Think no small business owner in his or her right mind would ever make it difficult for people to purchase their products and services?
You would be surprised.
True Story: Judy’s Boutique Adventure
Not too long ago, I was running errands and, having a little extra time, decided to check out a clothing boutique that I had always been curious about.
This was a very nice shop that carried, mostly, high-priced lines. Not what I usually buy but what I might splurge on every once in while. My mind-set was “I could be persuaded if it looks great on me.”
There wasn’t anyone else in the store. I was the only customer. For that reason alone, you would think the sales women would be delighted to help me. But when the little bell on the door chimed, they glanced my way exactly once and then went back to whatever it was they were chatting about.
Now if the owner was there, things might have been different. Still, I thought it was really odd that here is someone in an otherwise empty store who might buy something, maybe enough to make their monthly commission, and yet they did nothing at all.
So I ended up looking at the nice things they had and left without spending a penny.
You would never do what those saleswomen did would you?
Are You Making it Hard for People to do Business with You
Maybe not intentionally, but I see it happen all the time: weblinks that go nowhere, offers without information about what to do next, brochures that are jam-packed with lots of irrelevant verbiage, and so on. If these small businesses are making money, it’s in spite of the marketing they’re doing, surely not because of the marketing I’m seeing.
I want to encourage you to make the buying process for your customers and prospects a “no-brainer.” In fact, you want to make the buying process so easy and pleasurable, that your customers’ only focus is on using your products and services and enjoying the benefits.
So how do you make the buying process easy and enjoyable for your customers and prospects?
Creating an Experience that Makes Buying Easy and Enjoyable
Whether or not you’re conscious of it, when customers buy from you, they have a perceived experience. You and your customers may interact in a real store or office or you may be interacting in cyberspace. It doesn’t matter. The sights, sounds, speed of interaction, ease of getting what they want, etc all leave an impression–positive or negative.
Why not do what you can to make the experience as positive and rewarding as possible?
It can be something very simple. For example, when I entered the store, one of the salespersons could have looked at me, smiled, and said “Hi, how are you today?” That simple greeting, her acknowledgment, would have greatly improved my experience. And as I was browsing, if someone had come up and said, “Is there anything in particular I can help you with?” that would have added points as well.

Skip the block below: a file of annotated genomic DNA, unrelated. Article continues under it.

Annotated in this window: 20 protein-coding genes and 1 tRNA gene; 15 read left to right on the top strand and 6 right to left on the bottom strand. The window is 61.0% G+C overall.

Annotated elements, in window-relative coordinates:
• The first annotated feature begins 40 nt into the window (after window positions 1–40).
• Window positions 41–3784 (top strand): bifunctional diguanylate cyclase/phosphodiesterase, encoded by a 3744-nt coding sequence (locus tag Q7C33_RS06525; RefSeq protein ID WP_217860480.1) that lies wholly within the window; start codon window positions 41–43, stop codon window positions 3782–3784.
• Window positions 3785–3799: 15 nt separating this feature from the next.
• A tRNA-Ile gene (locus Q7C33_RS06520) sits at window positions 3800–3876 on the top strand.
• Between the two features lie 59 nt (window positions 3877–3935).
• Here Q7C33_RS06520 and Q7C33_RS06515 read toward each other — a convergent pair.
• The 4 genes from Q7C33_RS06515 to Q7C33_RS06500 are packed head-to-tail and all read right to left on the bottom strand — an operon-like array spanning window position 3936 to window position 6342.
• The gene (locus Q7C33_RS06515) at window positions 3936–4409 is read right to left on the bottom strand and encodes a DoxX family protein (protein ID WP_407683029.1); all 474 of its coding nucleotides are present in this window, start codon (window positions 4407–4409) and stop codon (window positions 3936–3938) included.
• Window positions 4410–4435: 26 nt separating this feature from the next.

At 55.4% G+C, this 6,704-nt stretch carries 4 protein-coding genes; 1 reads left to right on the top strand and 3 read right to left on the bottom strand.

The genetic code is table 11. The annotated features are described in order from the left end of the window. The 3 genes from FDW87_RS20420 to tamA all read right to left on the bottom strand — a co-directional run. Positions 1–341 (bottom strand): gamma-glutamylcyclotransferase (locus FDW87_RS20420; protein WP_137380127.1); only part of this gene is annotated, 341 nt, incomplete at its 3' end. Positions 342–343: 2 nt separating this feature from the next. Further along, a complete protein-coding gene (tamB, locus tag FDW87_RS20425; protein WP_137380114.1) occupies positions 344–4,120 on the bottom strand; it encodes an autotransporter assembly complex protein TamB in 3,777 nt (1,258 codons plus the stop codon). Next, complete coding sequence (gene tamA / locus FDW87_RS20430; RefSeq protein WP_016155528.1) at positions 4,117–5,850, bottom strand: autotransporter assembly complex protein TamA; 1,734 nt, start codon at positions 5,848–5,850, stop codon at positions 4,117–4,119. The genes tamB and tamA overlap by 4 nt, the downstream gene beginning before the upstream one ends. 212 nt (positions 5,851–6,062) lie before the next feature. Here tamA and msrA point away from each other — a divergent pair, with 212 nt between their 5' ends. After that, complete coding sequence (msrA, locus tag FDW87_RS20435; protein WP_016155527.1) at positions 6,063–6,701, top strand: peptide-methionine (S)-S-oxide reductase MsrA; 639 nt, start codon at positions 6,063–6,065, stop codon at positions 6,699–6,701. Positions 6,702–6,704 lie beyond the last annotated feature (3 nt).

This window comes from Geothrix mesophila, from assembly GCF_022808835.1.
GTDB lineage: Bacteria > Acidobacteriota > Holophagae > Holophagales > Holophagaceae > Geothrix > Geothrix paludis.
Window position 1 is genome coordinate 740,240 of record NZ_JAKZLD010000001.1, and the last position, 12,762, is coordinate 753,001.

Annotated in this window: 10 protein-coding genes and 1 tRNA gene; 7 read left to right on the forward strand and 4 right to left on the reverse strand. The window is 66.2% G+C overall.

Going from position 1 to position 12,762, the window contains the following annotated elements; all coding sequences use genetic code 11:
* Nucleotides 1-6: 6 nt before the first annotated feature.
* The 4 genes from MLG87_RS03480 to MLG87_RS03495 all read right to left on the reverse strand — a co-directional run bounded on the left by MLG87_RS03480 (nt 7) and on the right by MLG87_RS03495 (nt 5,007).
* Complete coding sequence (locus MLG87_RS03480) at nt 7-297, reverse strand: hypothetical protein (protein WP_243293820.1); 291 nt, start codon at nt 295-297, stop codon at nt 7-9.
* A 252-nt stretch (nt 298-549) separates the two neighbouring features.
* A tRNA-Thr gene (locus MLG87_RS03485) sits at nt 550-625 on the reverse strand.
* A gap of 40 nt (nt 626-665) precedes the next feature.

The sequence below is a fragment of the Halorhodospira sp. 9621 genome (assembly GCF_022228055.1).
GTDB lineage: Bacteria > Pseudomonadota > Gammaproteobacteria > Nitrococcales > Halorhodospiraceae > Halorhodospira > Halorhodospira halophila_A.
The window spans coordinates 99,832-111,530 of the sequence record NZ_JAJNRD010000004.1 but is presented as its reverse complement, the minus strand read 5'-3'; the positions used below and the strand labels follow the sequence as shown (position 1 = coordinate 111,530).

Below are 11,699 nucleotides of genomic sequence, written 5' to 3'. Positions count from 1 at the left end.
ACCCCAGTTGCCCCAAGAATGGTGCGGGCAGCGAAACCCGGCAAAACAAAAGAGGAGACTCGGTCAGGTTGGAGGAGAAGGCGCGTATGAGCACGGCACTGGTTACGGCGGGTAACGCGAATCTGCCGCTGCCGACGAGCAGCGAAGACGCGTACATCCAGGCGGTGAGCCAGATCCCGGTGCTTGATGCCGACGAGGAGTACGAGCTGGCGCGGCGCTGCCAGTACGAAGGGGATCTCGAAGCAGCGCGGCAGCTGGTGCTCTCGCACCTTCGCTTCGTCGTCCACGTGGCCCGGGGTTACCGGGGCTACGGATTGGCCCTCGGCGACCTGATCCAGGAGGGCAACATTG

Notice this doesn’t require them to be at my every beck and call. These are small actions that would have acknowledged my presence and would have eased the way towards a purchase. I’m suggesting small, low-cost or no-cost activities that have a potentially large payout.
In the cyber world, you can’t literally smile at someone and offer to help. But there are still lots of small things you can do to improve your customer’s experience and improve their likelihood of buying something, of coming back to buy more, and to send their friends and colleagues to your site.
For example, when it comes to retail websites, Amazon.com remains one of my favorites. Especially for browsing and buying books and media.
If I’m looking for something specific, I usually find what I want quickly and I love the one-click purchasing option. In addition to the making the mechanics of searching for and purchasing easy, Amazon offers opportunities for social interaction including customer reviews, Listmania, So you’d like to … guides, discussion boards, and more. When it comes to social interaction, Amazon.com is not Facebook nor is it trying to be but as someone who does a lot of research and reading, Amazon.com remains very high on my list in terms of usability, usefulness, and experience.
A Simple But Powerful Question That Will Expose the Problem
If you’re wondering whether you’re unintentionally setting up barriers to buying, here’s a simple way to find out.
Ask your current customers.
Ask them this question in this way: “…on a scale of 1 through 10 with 1 being worst and 10 being best, how easy was it for you to find what you were looking for?”
The beauty of asking the question this way is that you’ll get actionable information. If they give you anything less than a 10, your next question is, “what would need to change to make the experience a 10?”
When asking what you need to improve, you may want to go through the process step-by-step with your customer to really pinpoint where the problems occur.
Thank your customer for their help if appropriate by giving them a small but meaningful gift. A discount on their next purchase, a free book or tape, etc.
If you make the change, tell them and thank them so they know what they said made a real difference.
If people are showing interest in your products and services but aren’t buying, you may be unintentionally making the buying process confusing, difficult, or just plain unpleasant.
Don’t leave money on the table. A few small actions may be all it takes to significantly improve your customers’ buying experience and your bottom line.